Muddymoles: Mountain biking (MTB) in the Surrey Hills and Mole ValleyMuddymoles: Mountain biking (MTB) in the Surrey Hills and Mole Valley

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The most useless piece of plastic in mountain biking?

Posted by Tony | March 14, 2009 | 9 comments so far

Shimano SPD plastic pedal adaptor
My recently acquired Trek Fuel EX 8 came stock with Crank Bros. Candy pedals. As I’m a confirmed SPD user, the bike shop offered to swap them over for some lovely shiny XT SPDs.

These were out of stock but got posted to me a couple of days later. Taking them out of the packaging I felt an unusual ‘grumpy old git’ moment.

Normally the small troubles of life pass me by but some things are just soooo stoooopid that they irk me. Yep, ‘The most useless piece of plastic in mountain biking?’. Single use SPD reflector covers.

I’m sure the pedals come with these things due to some arcane law requiring pedals to have reflectors that pre-dates the invention of things like LED lights and probably mountain bikes! However they are just a complete waste of time.

Nobody who goes to the expense of buying even the cheapest standard SPD would want to keep them on their pedals. If you want an SPD with a cage for riding with/without SPD shoes you buy a different Shimano pedal. Then just to add injury to insult, they would probably kill you off road since they offer so little grip, they are bloody difficult to get off (they just bend and bend but don’t release) and I skinned my knuckles trying to get them off.

If they were multi use then I could see the point but by the time you have levered the damn things off they are trashed and are only ready for the bin. Not very ‘green’ I think you’d agree. So Mr Shimano please no more pedal covers.

Tony

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There are 9 comments on ‘The most useless piece of plastic in mountain biking?’

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  1. Tony says:

    Now this is an SPD adaptor.

    Mr Shimano take note.

  2. si says:

    yep you got it…

    arcane law requiring pedals to have reflectors

  3. Aires says:

    I like those adapters. To take them on and off you should use the proper tool. I like to ride with SPD but my wife and sons they dont like SPD so they use the adapter on other side of the pedals, I use the side without the adapter with SPD. And some times in a casual ride with regular shoes I use the adapter side also. The adapters use doesnt have nothing to do with reflective rules.

    • Tim says:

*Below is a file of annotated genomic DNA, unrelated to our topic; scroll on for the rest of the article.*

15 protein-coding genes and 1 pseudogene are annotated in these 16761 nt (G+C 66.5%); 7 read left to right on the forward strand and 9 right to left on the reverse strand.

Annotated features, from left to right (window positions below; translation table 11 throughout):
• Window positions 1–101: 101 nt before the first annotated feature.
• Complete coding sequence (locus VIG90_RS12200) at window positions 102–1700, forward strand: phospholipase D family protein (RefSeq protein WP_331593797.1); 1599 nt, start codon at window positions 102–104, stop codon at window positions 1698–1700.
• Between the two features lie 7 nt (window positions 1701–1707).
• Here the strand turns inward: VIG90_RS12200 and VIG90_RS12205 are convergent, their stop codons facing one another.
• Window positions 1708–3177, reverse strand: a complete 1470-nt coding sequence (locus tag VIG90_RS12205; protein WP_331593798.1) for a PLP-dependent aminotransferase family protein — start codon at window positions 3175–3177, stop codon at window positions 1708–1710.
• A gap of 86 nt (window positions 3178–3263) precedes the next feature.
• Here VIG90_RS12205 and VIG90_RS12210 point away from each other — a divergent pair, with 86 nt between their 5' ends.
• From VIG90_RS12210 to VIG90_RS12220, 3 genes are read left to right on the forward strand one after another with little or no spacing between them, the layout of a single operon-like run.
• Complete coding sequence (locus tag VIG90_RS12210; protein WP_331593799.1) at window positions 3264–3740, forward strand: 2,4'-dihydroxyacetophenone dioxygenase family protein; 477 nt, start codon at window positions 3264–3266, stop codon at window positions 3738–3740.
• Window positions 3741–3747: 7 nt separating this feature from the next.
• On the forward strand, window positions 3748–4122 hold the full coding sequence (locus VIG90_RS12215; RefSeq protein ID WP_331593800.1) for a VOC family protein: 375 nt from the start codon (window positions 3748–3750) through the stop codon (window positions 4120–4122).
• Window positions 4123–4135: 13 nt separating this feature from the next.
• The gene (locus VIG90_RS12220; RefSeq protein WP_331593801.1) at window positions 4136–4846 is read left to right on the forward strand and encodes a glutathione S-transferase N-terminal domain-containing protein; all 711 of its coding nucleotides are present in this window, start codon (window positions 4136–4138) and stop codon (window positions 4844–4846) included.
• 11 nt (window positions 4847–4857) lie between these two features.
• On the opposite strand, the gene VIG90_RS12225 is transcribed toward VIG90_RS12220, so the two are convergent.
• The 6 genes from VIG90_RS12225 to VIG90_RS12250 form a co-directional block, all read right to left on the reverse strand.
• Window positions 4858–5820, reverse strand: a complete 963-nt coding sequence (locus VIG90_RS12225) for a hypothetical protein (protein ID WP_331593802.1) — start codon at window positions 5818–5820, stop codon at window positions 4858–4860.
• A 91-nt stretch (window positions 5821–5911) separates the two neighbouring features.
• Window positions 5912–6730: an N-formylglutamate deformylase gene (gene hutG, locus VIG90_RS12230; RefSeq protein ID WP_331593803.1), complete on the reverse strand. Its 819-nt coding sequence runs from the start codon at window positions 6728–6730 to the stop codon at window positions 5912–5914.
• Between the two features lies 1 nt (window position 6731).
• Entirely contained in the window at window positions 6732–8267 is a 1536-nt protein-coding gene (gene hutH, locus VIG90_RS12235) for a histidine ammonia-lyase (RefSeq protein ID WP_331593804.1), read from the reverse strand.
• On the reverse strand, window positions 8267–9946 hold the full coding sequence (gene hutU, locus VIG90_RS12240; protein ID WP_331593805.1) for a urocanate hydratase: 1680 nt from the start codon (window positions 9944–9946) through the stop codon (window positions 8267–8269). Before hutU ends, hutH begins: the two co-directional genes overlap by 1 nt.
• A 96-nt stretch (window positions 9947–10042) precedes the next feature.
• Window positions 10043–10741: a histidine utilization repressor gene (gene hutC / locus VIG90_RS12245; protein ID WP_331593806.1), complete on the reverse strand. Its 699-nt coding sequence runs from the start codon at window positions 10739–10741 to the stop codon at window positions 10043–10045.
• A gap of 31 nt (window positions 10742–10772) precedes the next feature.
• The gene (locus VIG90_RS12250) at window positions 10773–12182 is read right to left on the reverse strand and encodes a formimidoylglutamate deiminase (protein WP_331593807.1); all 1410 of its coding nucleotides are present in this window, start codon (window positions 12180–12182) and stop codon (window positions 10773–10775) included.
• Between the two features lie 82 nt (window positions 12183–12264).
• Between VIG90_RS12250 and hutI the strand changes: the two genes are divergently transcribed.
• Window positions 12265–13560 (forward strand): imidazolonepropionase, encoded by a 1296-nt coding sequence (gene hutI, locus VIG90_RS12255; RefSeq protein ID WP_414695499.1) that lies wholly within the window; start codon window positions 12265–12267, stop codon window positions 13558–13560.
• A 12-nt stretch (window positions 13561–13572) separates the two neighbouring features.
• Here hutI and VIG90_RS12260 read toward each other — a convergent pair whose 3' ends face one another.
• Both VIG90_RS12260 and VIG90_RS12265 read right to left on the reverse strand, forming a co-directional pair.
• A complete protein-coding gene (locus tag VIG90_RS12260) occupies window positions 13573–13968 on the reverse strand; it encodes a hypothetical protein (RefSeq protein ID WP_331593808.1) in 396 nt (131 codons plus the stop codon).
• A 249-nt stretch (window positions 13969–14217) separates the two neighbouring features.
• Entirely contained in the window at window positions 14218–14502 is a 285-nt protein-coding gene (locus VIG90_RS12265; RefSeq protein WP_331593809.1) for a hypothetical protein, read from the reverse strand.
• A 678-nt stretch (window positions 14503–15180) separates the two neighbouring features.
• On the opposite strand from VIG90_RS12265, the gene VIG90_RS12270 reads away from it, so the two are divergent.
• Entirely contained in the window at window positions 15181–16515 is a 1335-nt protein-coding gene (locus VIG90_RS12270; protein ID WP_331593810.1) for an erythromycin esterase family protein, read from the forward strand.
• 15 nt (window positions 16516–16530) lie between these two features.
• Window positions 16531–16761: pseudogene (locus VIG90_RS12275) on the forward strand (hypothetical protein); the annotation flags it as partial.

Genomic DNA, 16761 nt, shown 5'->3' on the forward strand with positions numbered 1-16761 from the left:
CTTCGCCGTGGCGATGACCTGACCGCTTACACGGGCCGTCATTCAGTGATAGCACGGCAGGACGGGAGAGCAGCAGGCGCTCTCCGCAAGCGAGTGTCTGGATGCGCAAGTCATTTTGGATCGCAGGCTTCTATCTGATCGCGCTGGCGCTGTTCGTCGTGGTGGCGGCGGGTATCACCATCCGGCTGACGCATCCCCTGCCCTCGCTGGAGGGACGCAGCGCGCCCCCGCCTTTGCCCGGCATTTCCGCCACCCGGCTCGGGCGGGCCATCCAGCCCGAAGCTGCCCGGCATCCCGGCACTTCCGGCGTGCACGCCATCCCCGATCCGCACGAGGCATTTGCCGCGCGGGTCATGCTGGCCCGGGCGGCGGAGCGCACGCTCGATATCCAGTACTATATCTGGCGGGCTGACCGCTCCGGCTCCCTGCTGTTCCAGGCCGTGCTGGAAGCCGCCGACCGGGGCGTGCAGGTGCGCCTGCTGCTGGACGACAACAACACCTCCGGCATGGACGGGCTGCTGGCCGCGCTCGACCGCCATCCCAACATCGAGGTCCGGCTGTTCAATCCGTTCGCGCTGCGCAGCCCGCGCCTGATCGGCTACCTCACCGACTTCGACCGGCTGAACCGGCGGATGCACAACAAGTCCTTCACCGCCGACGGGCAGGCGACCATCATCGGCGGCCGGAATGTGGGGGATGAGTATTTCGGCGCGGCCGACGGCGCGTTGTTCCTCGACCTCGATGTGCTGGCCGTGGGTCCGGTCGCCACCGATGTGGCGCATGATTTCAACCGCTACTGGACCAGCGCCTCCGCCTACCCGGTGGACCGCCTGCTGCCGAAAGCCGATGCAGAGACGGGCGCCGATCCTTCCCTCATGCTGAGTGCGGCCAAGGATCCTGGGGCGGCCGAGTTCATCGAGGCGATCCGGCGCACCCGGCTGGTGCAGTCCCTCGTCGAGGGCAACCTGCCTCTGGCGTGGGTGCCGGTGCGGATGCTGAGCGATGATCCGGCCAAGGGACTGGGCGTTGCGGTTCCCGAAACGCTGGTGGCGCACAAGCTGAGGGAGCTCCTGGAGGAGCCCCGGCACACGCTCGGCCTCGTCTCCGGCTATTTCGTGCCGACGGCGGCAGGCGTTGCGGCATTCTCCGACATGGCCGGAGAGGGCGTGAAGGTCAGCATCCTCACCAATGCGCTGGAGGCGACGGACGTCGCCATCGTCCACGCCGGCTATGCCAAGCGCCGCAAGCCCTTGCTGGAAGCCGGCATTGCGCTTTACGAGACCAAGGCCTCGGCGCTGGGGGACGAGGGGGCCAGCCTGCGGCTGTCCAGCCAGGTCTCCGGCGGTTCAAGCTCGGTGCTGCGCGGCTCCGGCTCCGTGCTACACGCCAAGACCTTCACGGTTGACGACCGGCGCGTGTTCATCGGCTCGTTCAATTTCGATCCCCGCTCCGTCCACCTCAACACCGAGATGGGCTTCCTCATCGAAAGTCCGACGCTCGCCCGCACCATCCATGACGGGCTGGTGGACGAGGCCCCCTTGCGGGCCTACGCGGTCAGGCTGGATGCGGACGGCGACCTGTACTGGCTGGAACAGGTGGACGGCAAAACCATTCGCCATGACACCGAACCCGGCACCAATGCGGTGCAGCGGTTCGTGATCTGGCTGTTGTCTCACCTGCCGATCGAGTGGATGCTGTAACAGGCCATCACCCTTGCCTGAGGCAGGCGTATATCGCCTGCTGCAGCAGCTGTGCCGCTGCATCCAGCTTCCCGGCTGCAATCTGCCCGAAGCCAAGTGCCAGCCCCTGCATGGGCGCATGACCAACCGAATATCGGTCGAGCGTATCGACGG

Hi, I just bought another set of SPDs for my wifes bike, but I want to ride it too, I use clipless, she doesn’t.

      I thought I’d put these flat things on, boom, problem solved – but, HOW do you fit those things?! I have battled but no success! Can’t find any instructions online either. What am I missing?!

      Any help you could offer would be MUCH appreciated!

      Thanks,
      Tim

      • tony says:

        If I told you Tim I’d have to kill you!

        Seriously there is no easy way to put them on and off. They just exist as useless pieces of plastic. Unfortunately (since it’s too late for you) you are better off buying SPD with a platform that can be used with SPD or flatties.

  4. StevenD says:

    It takes less than two minutes to change from eg SPDs to Nanos, I would do that rather than use a horrible piece of plastic.

  5. Alex says:

    I disagree that these are useless. My single speed town/commuter bike is fitted with cageless SPDs, I ride this bike every day with mountainbike shoes on. I however occasionally use the bike to get to the pub or train station in my regular shoes when I don’t want to walk around in or carry cycling shoes. I don’t want to fit ugly and useless double sided pedals, so a clip in and out platform to stick on and off on this occasional event is a fantastic solution. I was in fact looking to buy a set of these but was unaware that they were flimsy, so will opt for one of the more pricey metal options as mentioned above.

  6. Pete X says:

    To easily remove SPD platform watch this…

    https://youtu.be/KcrvXUCrdf8

    I like the platform concept because I’m not keen on clips when I’m on the trail and too lazy to swap pedals between road a trail.
    Clips on the road are great but I’m not confident or hardcore enough for clips on the dirt.

    They can be slippy but if I can get a second set I can have a platform both side of each pedal.
    I will drill some holes and put some small bolts through for better grip

  7. lee says:

    I think it’s uk law to sell bikes with pedal reflectors, front and rear reflectors, and a bell fitted… these are safety items which can save your life. Unfortunately it is difficult to make such things appealing. Likewise you can adjust the release tension to enable the reflector/adaptor to be fitted/removed with an allen key. I’m going to buy some for my new road bike, they do make you much more identifiable in the dark streets.

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